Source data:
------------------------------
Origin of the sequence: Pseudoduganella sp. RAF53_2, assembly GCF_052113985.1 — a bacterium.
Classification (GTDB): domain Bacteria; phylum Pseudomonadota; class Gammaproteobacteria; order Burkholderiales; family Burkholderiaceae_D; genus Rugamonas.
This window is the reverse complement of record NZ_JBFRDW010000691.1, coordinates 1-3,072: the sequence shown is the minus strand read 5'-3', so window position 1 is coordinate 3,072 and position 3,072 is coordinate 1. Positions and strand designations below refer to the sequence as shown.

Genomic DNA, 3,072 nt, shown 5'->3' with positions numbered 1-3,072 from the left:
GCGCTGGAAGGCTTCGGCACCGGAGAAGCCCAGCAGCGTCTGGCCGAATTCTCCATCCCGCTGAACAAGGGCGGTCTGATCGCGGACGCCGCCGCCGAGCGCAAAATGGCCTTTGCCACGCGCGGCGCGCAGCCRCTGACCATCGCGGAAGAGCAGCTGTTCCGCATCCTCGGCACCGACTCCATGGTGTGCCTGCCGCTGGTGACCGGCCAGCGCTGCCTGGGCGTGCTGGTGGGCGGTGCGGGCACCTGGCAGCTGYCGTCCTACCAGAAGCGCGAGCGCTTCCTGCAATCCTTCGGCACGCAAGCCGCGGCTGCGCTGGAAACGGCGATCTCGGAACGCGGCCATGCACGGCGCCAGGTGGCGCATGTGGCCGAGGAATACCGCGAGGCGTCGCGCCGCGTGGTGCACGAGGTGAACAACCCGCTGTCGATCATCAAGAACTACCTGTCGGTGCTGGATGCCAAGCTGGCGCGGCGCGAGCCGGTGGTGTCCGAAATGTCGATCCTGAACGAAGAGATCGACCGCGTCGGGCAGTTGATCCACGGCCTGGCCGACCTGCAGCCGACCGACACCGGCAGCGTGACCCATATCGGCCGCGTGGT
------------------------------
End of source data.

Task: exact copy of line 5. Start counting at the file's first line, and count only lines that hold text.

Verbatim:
GCGCTGGAAGGCTTCGGCACCGGAGAAGCCCAGCAGCGTCTGGCCGAATTCTCCATCCCGCTGAACAAGGGCGGTCTGATCGCGGACGCCGCCGCCGAGCGCAAAATGGCCTTTGCCACGCGCGGCGCGCAGCCRCTGACCATCGCGGAAGAGCAGCTGTTCCGCATCCTCGGCACCGACTCCATGGTGTGCCTGCCGCTGGTGACCGGCCAGCGCTGCCTGGGCGTGCTGGTGGGCGGTGCGGGCACCTGGCAGCTGYCGTCCTACCAGAAGCGCGAGCGCTTCCTGCAATCCTTCGGCACGCAAGCCGCGGCTGCGCTGGAAACGGCGATCTCGGAACGCGGCCATGCACGGCGCCAGGTGGCGCATGTGGCCGAGGAATACCGCGAGGCGTCGCGCCGCGTGGTGCACGAGGTGAACAACCCGCTGTCGATCATCAAGAACTACCTGTCGGTGCTGGATGCCAAGCTGGCGCGGCGCGAGCCGGTGGTGTCCGAAATGTCGATCCTGAACGAAGAGATCGACCGCGTCGGGCAGTTGATCCACGGCCTGGCCGACCTGCAGCCGACCGACACCGGCAGCGTGACCCATATCGGCCGCGTGGT